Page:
In this advice column Robin Gibson from Harvard House answers a question from a reader who is concerned about his mother-in-law’s retirement planning.
Q: I live on a small farm with my wife. My mother-in-law, who is presently wheelchair bound, lives in a cottage on the property. She has been widowed for some time, and has never managed finances, or even driven a car, during her entire life.
When her husband died she converted most of his investments and property into cash and lumped all R5 million of it into her bank account. She retains a house in a family trust, which is rented out. The income is paid to her as one of the trustees.
She currently holds nearly R4m in her FNB bank accounts, with some relatively inconsequential stock investments. We would like to advise her to invest some of these funds, but the question is, in what?
She is ‘suspicious’ of investing with financial houses and has a bit of a ‘cash under the mattress’ mentality. She believes that upon her passing, up to 50% of her cash wealth will be seized by the state in death duties, and wants to do something to leave a legacy for her children and grandchildren.
Would another property make sense? There are rumblings of a South Africa not doing too well down the line, so why would one invest here when one can invest offshore too? Is that perhaps a better consideration?
A: As always, we are limited in answering such questions because we are unable to ask the specific questions that would frame our advice. In this case we are not aware of the age or income required by your mother-in-law from these cash reserves. However, a few common principles will be pertinent.
The issue with cash is always going to be the ability to maintain or grow your wealth relative to inflation as cash is a poor vehicle for this over any sustained period. Again the seriousness of the situation will depend on whether your mother in law is closer to 60 or 90 years of age. In addition the ability to beat inflation will also depend on whether she is using the income to live or reinvesting it for further growth.
Estate duties are a long-held fear for many South Africans. In reality, however, the truth is far from the fiction many create. As an individual, your mother-in-law is entitled to bequeath dutiable assets, net of allowable estate expenses and liabilities, up to the value of R3.5 million before she is required to pay any estate duty. Thereafter she will pay 20% of any amount dutiable.
In addition, should her predeceased spouse have not claimed his full R3.5 million abatement, any amount not claimed by him may be added to her abatement. Since it is likely that she inherited all her husband’s assets outright, it is also likely that her abatement could then be as much as R7 million.
The detail provided is insufficient to be sure, but we can state with certainty that she will not lose 50% of her estate in duties.
In respect of investing in another property, there may be several advantages:
Firstly, the growth of value in property that is well maintained and in a good area generally exceeds inflation over the medium to longer term. Property can also provide a regular growing income stream, in the form of rental.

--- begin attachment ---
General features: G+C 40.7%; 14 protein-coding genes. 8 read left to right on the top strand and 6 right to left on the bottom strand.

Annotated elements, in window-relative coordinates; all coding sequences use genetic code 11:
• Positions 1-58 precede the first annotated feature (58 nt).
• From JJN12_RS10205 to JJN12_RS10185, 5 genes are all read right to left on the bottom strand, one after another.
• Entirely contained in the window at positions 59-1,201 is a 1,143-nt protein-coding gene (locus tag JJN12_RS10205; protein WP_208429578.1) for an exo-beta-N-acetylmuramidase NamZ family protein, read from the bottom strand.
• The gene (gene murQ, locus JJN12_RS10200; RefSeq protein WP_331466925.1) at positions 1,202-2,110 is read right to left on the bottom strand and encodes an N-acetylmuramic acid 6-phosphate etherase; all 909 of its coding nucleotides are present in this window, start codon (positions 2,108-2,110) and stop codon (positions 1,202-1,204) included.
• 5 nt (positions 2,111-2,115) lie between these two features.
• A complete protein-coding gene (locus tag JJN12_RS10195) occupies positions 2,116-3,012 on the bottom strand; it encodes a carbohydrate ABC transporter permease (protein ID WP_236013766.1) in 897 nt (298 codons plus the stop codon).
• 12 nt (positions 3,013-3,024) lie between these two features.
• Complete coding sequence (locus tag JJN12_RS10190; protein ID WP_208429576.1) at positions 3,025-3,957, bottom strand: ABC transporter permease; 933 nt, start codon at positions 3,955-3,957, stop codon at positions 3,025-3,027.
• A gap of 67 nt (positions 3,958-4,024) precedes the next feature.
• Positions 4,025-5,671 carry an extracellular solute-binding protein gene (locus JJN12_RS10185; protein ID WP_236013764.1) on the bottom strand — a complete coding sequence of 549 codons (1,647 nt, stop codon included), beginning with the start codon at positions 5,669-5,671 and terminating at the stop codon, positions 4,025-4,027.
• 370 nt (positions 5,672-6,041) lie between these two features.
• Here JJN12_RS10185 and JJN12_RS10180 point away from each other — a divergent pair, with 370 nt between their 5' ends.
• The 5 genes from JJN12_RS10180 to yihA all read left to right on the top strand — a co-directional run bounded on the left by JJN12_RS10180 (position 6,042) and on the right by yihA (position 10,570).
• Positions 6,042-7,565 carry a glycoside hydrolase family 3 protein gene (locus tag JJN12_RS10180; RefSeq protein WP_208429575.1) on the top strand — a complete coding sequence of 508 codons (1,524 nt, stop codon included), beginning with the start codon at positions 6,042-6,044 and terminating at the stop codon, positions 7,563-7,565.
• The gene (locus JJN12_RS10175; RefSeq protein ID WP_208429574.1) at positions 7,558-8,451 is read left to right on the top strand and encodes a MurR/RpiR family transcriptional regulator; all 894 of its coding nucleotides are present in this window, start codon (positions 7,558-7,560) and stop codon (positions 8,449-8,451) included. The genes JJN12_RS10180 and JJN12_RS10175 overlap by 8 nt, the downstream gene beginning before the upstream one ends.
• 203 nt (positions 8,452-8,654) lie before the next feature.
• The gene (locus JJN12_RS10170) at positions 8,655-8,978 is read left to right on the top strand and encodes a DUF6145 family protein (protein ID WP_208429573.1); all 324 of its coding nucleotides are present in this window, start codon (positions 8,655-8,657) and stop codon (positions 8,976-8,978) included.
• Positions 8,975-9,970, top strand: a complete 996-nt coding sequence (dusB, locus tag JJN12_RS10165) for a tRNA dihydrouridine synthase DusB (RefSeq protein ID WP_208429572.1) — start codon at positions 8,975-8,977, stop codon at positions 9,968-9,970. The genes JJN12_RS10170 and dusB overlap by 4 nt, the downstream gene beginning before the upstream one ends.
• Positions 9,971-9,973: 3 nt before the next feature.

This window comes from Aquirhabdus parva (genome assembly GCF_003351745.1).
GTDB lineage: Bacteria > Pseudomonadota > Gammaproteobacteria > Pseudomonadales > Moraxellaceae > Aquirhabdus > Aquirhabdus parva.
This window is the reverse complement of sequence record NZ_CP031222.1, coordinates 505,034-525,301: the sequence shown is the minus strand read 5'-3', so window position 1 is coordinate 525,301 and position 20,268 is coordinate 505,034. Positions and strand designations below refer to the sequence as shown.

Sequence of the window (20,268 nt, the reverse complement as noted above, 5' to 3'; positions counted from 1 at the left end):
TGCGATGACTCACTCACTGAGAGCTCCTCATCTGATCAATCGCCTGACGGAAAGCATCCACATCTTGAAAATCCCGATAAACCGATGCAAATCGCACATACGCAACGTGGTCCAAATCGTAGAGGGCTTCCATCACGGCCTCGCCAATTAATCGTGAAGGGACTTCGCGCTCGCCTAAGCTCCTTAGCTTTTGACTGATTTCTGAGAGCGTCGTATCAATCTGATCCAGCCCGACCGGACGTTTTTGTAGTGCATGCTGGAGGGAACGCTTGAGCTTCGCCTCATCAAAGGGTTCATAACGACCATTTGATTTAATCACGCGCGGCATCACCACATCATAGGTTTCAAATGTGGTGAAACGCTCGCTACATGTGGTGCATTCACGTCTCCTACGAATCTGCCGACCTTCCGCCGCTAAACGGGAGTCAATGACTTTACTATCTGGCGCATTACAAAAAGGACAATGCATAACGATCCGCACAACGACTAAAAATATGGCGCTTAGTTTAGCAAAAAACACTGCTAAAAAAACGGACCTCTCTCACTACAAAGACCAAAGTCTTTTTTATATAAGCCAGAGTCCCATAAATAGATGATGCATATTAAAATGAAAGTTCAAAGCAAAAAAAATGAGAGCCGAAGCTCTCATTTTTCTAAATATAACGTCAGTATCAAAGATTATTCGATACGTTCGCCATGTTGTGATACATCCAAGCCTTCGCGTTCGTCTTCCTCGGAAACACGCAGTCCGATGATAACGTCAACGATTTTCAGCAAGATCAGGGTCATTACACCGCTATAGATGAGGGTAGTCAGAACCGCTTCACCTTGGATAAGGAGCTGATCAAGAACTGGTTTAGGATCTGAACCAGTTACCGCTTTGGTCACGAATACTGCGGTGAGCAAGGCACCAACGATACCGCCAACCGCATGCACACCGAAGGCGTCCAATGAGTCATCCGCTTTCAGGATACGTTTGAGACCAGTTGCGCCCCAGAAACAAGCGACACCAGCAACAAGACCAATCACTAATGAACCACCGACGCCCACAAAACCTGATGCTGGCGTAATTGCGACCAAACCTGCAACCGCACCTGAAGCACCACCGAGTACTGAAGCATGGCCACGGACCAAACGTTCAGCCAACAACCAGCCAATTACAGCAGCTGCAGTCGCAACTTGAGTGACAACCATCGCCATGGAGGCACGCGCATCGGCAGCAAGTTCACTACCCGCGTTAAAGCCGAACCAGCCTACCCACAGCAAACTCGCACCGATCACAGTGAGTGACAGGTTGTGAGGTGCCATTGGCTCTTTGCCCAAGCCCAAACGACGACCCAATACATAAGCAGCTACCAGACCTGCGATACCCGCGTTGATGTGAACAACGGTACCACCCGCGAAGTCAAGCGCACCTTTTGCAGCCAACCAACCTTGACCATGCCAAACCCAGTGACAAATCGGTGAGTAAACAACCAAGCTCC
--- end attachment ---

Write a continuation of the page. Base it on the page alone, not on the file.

Another advantage is that the process of buying and owning property is transparent, and the owner is largely in control of their own investment directly. This is especially important for individuals who are suspicious of financial institutions or investment products.
That said, property can have distinct drawbacks, especially for older and less mobile individuals. It’s important to bear in mind that landlords are held responsible by municipalities for any outstanding tenant costs such as electricity or water. This would be the case if the tenant absconded without notice.
Property also requires ongoing maintenance and fixed property is especially vulnerable to tax- hungry administrations in the form of rates increases. Tenants also seldom maintain a property to the same level as a property owner, and a tenant who pays poorly can leave the owner in a seriously negative cash-flow position.
It’s worth considering that liquidity can be a problem too, as you cannot ‘cash in’ a portion of your property.
Owning property in a Trust has been popular in the past. A Trust can be a particularly useful vehicle to manage the financial affairs of someone who degenerates into dementia, for instance.
In addition, since moving cash generates no Capital Gains Tax event, transferring and investing in the name of the Trust is certainly an option. That said Trust accounting can be expensive, and in addition, poor management of Trust affairs by inexperienced parties can lead to taxation at the highest rate of Income Tax and in some cases the maximum Capital Gains Tax rate.
Finally, investing funds offshore is an option should you be concerned about ‘SA Inc.’ going forward. Unfortunately though, it is highly likely that the best avenue to achieve such a goal would be one of the investment products that your mother-in-law appears to so vehemently opposed to.
With all that said, I would suggest that you take the following approach:
Consider consulting an accredited Certified Financial Planner who charges an hourly fee to propose some growth alternatives and address these issues in greater detail. Ask him or her to explain the mechanics of building a balanced growth portfolio using investment products such as low cost index funds, a discretionary managed share portfolio with rand hedge exposure, and a selection of low cost unit trusts. Specifically request that he avoids the recommendation of a ‘wrapper’, which only escalates the complexity and the cost of the investment.
*Robin Gibson CFP ® is a director of Harvard House Investment Management.
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